I tried many of the solutions including resolv.conf, dnsmasq and dnscrypt, all of which lead to my internet being blocked either entirely or when the vpn connection was turned off. None of them solved the dns leak, according to dnsleaktest.com. If any of these are attempted, each step along the way should be tracked as to be able to reverse them in case of an undesired outcome. It took me no short amount of time to fix my broken internet time and time again without, guess what, internet. I am not claiming that these solutions do not work period, I very possibly made some mistake somewhere.
The solution I linked to however has the imho huge advantage that it does not mess with general network settings, but just with the one connection you're modifying.

Next, block-outside-dns, as mentioned in here before, is a windows only solution and threw some sort of not recognized option error on my ubuntu system.

Using ovpn cli commands did not solve the leak either for me.

The link I provided mentions an explanation (here) about some version inconsistencies that are fixed in ubuntu 18.10, maybe someone with more expertise on this topic cares to explain further. If that's true, LTS users will have to wait for april next year afaik.

Lastly I want to point out that for residents of countries with internet censorship, dns leak poses a heavy issue because allowing the local isp access to your traffic can and will lead to censored domains being blocked despite being connected to a vpn. So for future visits to china etc., this is something you want to take care of beforehand.

Hope this helps.

0

Try using the update-systemd-resolved script that does not make changes to the resolv.conf, and instead uses the systemd-resolved service using it's DBus API

Get it from git and install it by:

git clone https://github.com/aghorler/update-systemd-resolved.git
cd update-systemd-resolved
make

Now edit nsswitch.conf by:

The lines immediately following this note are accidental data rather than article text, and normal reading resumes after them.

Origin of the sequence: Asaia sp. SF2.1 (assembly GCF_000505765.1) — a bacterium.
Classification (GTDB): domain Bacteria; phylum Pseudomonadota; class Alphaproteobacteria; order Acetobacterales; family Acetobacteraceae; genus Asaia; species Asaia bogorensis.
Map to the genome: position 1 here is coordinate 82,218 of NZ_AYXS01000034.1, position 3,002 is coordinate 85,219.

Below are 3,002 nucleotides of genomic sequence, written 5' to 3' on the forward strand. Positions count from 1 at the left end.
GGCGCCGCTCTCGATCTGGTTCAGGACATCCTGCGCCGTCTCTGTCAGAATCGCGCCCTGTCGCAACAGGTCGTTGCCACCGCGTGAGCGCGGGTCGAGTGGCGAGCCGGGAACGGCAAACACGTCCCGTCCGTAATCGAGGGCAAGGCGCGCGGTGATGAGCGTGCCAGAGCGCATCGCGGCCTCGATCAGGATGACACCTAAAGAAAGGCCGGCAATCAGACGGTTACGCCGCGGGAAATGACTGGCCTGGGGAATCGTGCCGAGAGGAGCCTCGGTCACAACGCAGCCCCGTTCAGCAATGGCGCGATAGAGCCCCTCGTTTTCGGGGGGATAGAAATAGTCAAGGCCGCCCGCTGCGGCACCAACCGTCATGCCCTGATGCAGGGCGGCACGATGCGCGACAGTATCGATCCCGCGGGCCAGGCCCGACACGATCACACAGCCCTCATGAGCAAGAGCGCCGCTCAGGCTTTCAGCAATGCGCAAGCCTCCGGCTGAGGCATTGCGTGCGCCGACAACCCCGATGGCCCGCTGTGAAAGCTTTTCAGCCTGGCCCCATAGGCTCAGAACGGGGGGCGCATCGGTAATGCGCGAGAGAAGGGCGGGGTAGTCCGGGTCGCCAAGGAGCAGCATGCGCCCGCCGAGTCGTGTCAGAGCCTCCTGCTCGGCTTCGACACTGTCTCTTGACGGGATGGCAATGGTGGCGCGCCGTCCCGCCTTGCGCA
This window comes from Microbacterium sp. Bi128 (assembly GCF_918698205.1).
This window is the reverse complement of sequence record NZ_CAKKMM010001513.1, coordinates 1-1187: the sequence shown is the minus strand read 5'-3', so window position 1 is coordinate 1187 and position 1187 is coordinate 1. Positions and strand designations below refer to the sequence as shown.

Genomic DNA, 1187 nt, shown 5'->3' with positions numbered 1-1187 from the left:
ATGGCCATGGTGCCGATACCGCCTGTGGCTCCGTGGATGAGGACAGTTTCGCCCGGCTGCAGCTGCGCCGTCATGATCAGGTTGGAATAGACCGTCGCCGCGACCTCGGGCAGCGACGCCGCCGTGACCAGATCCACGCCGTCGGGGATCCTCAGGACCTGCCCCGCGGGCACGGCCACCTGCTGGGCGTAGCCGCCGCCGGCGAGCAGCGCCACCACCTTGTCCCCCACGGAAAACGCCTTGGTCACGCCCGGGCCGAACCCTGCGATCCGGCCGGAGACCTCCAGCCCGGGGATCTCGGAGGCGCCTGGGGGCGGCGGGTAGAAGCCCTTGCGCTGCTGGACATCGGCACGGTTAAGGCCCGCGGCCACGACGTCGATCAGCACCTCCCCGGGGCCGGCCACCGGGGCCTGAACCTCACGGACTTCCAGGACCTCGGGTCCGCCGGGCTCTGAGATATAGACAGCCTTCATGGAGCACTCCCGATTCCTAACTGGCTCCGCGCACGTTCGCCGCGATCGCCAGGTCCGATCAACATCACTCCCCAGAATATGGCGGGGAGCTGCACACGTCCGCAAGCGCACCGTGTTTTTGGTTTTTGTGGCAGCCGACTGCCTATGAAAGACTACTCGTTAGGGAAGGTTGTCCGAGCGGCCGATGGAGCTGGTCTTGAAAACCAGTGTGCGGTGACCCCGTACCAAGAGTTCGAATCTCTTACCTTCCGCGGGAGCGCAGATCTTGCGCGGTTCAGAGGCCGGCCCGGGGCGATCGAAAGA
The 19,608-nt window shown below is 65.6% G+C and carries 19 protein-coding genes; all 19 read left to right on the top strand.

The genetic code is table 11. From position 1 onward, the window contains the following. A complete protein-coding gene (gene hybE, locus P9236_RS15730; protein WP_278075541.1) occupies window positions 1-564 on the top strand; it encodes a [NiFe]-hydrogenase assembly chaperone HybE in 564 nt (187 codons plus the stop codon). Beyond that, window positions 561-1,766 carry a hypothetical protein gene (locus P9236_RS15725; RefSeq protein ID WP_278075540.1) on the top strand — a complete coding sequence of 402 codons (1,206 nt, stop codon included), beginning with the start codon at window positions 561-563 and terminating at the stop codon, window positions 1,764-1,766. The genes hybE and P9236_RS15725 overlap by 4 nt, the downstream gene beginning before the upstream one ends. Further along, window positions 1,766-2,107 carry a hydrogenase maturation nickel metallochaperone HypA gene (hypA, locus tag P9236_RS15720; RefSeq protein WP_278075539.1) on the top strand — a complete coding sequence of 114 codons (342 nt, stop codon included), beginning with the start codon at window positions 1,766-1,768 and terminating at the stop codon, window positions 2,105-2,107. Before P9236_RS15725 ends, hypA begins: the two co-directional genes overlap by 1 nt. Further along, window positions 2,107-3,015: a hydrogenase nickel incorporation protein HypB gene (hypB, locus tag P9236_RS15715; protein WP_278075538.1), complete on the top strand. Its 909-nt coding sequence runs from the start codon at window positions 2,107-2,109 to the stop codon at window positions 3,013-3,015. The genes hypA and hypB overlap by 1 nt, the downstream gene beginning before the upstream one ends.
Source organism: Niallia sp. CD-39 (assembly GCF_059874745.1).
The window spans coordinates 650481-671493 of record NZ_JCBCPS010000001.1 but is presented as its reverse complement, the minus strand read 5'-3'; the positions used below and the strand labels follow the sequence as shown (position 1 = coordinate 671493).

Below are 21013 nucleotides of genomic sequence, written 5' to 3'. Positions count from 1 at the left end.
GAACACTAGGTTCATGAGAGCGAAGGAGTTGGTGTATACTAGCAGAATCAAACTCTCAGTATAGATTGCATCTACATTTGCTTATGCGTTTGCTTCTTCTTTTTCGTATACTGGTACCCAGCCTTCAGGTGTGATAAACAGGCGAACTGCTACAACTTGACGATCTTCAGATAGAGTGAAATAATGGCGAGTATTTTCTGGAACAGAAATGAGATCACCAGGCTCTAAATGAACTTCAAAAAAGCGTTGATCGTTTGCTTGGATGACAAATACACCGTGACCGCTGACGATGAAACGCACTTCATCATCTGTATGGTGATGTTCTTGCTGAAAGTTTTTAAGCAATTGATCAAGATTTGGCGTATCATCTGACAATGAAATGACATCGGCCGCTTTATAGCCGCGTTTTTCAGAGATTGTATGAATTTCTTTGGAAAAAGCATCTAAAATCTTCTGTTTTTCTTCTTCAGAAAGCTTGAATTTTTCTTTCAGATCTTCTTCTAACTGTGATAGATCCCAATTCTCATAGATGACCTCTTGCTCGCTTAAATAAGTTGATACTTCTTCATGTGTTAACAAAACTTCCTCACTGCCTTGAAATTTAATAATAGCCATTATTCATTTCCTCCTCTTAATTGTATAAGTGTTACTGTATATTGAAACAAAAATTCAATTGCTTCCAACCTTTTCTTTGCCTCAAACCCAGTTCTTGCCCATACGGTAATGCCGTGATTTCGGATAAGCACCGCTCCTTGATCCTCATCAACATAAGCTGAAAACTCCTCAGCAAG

sudo nano /etc/nsswitch.conf

and then change the line starting with hosts: to say

hosts: files resolve dns myhostname

Enable the service and make sure it's running automatically:

sudo systemctl enable systemd-resolved.service
sudo systemctl start systemd-resolved.service

NOTE: If you don't want to follow the above steps and you're okay with using the terminal, the DNS leak only occurs when using NetworkManager, it so far in my experience does not happen when you run openvpn from the terminal with sudo openvpn --config config.ovpn

  • What would be the line in config.ovpn that would block the leak? Do you have an example of that? (The solution above did not work for me). – Pobe Aug 22 '18 at 14:36
0

I have tried just about every solution I could find online to fix the dns leak problem. Openvpn started just fine but showed that it was leaking when I went to the test sites. After I got no joy trying all the remedies, I went into my wifi and ethernet setting and used openvpn's dns servers instead of my ISP's and everything was fine from then on. I'm sure you've seen the ip addresses all over the place but here they are if you haven't: 208.67.222.222 and 208.67.220.220.

0

All you have to do is

  1. Use IP Tables to force everything through your VPN Tunnel
  2. Configure you PC to have a static IP Address with DNS server of your choice (DHCP is not your friend)

More detail: https://github.com/OrangeReaper/abStartupManager/wiki/Some-notes-on-Ubuntu-Desktop-Security